Anthony Bradley tee'd off the other day on the niceness that passes for masculinity in evangelicalism.
That's my invitation to you guys as well. Flush the evangelical "nice guy" image down the toilet from which it came and embrace what God intends for you as a man. It's dangerous, exciting, adventerous, and much more fulfilling than passivity and "niceness."
I am sure Mark did the right thing in apologizing. If the Holy Spirit is convicting someone of sin then I wouldn't want to be the one telling them they aren't sinning. As one who believes in total depravity I believe we all have far more sin we need to confess than we actually do confess. So, Mark gives us a wonderful example of humility here.
But, and you knew a "but' was coming. I fear this whole controversy exemplifies what Anthony is talking about in regards to the nice-guy syndrome.
We live at a time when being nice is far more important than being orthodox. Maybe I didn't follow the discussion at Out of Ur deeply enough but it always seemed to me that people were more focused on Driscoll's words and attitudes than his arguments. I'm not saying that bad attitudes are ok, if indeed Driscoll had a bad attitude. Nor am I saying that the use of invective is a good thing.
Yet it does bother me that the whole discussion seems to have gotten sidetracked into a discussion of Driscoll's delivery, and not his arguments. The issue being debated was a pastoral response to homosexuality and Driscoll, as many of us, found McLaren's comments, shall we say, less than helpful and less than pastoral. Driscoll asked some very tough questions which I think have been given short shrift in the hubbbub that ensued over his tone.
Now, I am not trying to resurrect this debate right here and right now. Nor do I want to encourage Mark Driscoll or anyone else to reignite any hostile attitudes if hostility is what was present and what is now simmering down. What I am saying is that "niceness" is the new reigning orthodoxy and this is a huge problem.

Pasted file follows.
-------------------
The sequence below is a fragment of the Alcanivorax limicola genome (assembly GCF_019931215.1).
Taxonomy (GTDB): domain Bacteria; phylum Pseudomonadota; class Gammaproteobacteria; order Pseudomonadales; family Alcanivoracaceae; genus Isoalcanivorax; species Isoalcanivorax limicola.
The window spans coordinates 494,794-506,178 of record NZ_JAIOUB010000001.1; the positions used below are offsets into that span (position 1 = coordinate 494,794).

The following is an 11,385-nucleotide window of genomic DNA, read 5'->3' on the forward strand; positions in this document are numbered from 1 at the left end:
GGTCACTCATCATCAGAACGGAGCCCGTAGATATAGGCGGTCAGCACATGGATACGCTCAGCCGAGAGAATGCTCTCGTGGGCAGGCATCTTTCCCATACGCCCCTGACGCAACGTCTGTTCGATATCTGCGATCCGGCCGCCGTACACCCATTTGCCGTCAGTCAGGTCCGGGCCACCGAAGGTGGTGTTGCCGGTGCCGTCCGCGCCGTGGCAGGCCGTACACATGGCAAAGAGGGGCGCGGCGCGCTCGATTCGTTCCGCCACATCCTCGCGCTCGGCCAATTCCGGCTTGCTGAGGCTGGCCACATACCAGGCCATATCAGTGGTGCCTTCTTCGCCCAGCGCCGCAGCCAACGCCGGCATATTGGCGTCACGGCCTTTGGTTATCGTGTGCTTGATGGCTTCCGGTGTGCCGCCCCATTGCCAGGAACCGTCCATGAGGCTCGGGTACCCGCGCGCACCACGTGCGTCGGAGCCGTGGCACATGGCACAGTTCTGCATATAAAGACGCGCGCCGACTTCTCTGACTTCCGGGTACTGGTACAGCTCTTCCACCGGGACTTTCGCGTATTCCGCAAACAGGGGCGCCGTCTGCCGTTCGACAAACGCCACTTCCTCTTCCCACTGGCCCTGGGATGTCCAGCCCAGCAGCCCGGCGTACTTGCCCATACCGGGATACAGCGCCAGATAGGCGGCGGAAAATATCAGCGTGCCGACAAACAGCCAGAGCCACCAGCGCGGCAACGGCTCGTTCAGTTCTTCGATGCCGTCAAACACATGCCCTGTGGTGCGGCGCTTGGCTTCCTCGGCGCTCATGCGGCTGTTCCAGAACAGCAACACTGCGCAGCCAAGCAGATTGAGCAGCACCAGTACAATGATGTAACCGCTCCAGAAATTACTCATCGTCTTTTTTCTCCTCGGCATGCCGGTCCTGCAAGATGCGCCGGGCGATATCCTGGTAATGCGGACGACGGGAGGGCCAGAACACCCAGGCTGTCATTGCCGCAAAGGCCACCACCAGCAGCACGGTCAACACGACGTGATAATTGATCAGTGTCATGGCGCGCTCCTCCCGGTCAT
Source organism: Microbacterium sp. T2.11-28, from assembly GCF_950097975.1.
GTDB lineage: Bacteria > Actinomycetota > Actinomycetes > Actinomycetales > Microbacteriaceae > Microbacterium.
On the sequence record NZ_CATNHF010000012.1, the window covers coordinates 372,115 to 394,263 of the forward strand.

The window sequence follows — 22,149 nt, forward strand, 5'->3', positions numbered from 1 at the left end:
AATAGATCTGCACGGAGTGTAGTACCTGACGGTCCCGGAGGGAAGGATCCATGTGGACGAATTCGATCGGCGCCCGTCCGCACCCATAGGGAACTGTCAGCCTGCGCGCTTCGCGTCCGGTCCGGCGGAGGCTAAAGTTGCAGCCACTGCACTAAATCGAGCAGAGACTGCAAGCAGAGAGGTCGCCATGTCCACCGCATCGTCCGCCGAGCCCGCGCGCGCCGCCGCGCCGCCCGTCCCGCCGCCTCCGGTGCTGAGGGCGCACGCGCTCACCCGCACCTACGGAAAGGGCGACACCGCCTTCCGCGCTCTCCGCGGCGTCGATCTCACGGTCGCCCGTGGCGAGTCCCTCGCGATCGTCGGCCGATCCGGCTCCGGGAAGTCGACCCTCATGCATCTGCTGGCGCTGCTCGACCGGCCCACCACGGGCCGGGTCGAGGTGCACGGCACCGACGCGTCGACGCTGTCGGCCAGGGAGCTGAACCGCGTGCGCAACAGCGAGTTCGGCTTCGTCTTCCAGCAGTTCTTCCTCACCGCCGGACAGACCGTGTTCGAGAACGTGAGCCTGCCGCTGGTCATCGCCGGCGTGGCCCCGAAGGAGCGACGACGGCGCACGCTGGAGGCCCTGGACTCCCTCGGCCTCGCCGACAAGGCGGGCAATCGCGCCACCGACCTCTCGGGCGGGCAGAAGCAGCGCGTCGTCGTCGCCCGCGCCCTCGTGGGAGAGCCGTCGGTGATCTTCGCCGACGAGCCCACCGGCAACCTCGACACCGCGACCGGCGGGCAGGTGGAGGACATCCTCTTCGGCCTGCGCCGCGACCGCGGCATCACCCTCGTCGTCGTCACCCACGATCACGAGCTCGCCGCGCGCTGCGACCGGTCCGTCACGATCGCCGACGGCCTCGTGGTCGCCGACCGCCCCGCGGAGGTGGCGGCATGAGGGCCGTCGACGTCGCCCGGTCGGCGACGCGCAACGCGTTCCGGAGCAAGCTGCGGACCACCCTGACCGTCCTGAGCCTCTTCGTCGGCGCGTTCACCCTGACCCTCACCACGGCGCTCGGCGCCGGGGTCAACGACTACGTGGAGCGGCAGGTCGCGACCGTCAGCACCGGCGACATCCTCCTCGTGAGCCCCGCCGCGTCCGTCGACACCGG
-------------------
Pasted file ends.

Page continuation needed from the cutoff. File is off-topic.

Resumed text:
Speaking along similar lines, in A Serrated Edge, Doug Wilson says:
The assumption that collegiality is owed in all debates is an assumption based on widespread but false notions of neutrality, and since neutrality is impossible, acceptance of such assumptions is simply a tacit way of going over to the other side.
And . . .
Every society has an orthodoxy (which is invisible to most adherents of it) and every society has its heretics, those who challenge that orthodoxy.
And . . .
. . . every orthodoxy protects its sacred things with blasphemy laws. Because our culture likes to keep up its secularist pretence, we do not use the term orthdoxy or blasphemy. But we do have politically correct thought, and we do have laws against hate speech. Furthermore, and related to this, every established orthodoxy maintains the definitions of arrogance, and this brings us to our point - a defense of biblical satire. Whenever someone uses satire against the current regime, among other things, he is invariably accused of arrogance. The orthodoxy is the keeper of the keys, and those keys include the definitions.
It seems to me, and again this is just one man's opinion, that a large part of the commotion over at Out of Ur was because Mark transgressed the reigning orthodoxy of niceness and collegiality. McLaren transgressed centuries of biblical theology and pastoral practice and Driscoll challenged him on it, with vehemence. Mark Driscoll transgressed the reigning orthodoxy of niceness and he was challenged by many.
When I read some of the great reformation debates invective flowed freely from protestant and catholic alike. I am glad that style of debate and dialogue is mostly gone. Yet, even with all of the flying invective it seems that in those debates that the issues themselves took center stage, not the attitudes of the combatants.
But in our day you can shut down nearly any discussion of nearly any issue at nearly any time by calling someone arrogant or mean. I'm not saying it is ok to be arrogant or mean, but let's face it, it's not a bad thing to be passionate about something. Sometimes emotions overflow into these things and the rhetoric gets heated.
I just hate to see us sidestep significant issues and debates in the name of niceness.